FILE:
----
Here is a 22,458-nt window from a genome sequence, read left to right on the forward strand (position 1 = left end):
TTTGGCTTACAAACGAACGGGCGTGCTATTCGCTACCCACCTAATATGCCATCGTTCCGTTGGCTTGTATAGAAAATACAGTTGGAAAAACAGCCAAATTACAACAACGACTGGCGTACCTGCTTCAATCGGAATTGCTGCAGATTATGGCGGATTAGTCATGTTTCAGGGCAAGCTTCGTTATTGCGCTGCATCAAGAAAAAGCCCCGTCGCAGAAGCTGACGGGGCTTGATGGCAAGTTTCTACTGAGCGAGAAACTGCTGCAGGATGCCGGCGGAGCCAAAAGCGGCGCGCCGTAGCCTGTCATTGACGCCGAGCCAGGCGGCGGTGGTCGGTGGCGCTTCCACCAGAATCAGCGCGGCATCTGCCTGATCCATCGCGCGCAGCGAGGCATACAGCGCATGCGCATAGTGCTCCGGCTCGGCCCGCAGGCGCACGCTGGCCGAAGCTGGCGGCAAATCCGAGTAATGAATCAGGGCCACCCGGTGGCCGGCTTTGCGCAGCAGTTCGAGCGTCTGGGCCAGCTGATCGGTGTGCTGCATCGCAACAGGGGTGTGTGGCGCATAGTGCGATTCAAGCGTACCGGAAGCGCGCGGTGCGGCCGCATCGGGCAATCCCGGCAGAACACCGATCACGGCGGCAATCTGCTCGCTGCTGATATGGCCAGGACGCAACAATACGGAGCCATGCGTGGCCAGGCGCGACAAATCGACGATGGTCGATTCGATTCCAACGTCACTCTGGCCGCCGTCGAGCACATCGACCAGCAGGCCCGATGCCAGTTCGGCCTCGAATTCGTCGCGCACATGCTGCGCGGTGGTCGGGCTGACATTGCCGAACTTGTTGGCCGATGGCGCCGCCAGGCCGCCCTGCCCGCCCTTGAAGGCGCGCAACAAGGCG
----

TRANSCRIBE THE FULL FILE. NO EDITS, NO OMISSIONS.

Here is a 22,458-nt window from a genome sequence, read left to right on the forward strand (position 1 = left end):
TTTGGCTTACAAACGAACGGGCGTGCTATTCGCTACCCACCTAATATGCCATCGTTCCGTTGGCTTGTATAGAAAATACAGTTGGAAAAACAGCCAAATTACAACAACGACTGGCGTACCTGCTTCAATCGGAATTGCTGCAGATTATGGCGGATTAGTCATGTTTCAGGGCAAGCTTCGTTATTGCGCTGCATCAAGAAAAAGCCCCGTCGCAGAAGCTGACGGGGCTTGATGGCAAGTTTCTACTGAGCGAGAAACTGCTGCAGGATGCCGGCGGAGCCAAAAGCGGCGCGCCGTAGCCTGTCATTGACGCCGAGCCAGGCGGCGGTGGTCGGTGGCGCTTCCACCAGAATCAGCGCGGCATCTGCCTGATCCATCGCGCGCAGCGAGGCATACAGCGCATGCGCATAGTGCTCCGGCTCGGCCCGCAGGCGCACGCTGGCCGAAGCTGGCGGCAAATCCGAGTAATGAATCAGGGCCACCCGGTGGCCGGCTTTGCGCAGCAGTTCGAGCGTCTGGGCCAGCTGATCGGTGTGCTGCATCGCAACAGGGGTGTGTGGCGCATAGTGCGATTCAAGCGTACCGGAAGCGCGCGGTGCGGCCGCATCGGGCAATCCCGGCAGAACACCGATCACGGCGGCAATCTGCTCGCTGCTGATATGGCCAGGACGCAACAATACGGAGCCATGCGTGGCCAGGCGCGACAAATCGACGATGGTCGATTCGATTCCAACGTCACTCTGGCCGCCGTCGAGCACATCGACCAGCAGGCCCGATGCCAGTTCGGCCTCGAATTCGTCGCGCACATGCTGCGCGGTGGTCGGGCTGACATTGCCGAACTTGTTGGCCGATGGCGCCGCCAGGCCGCCCTGCCCGCCCTTGAAGGCGCGCAACAAGGCG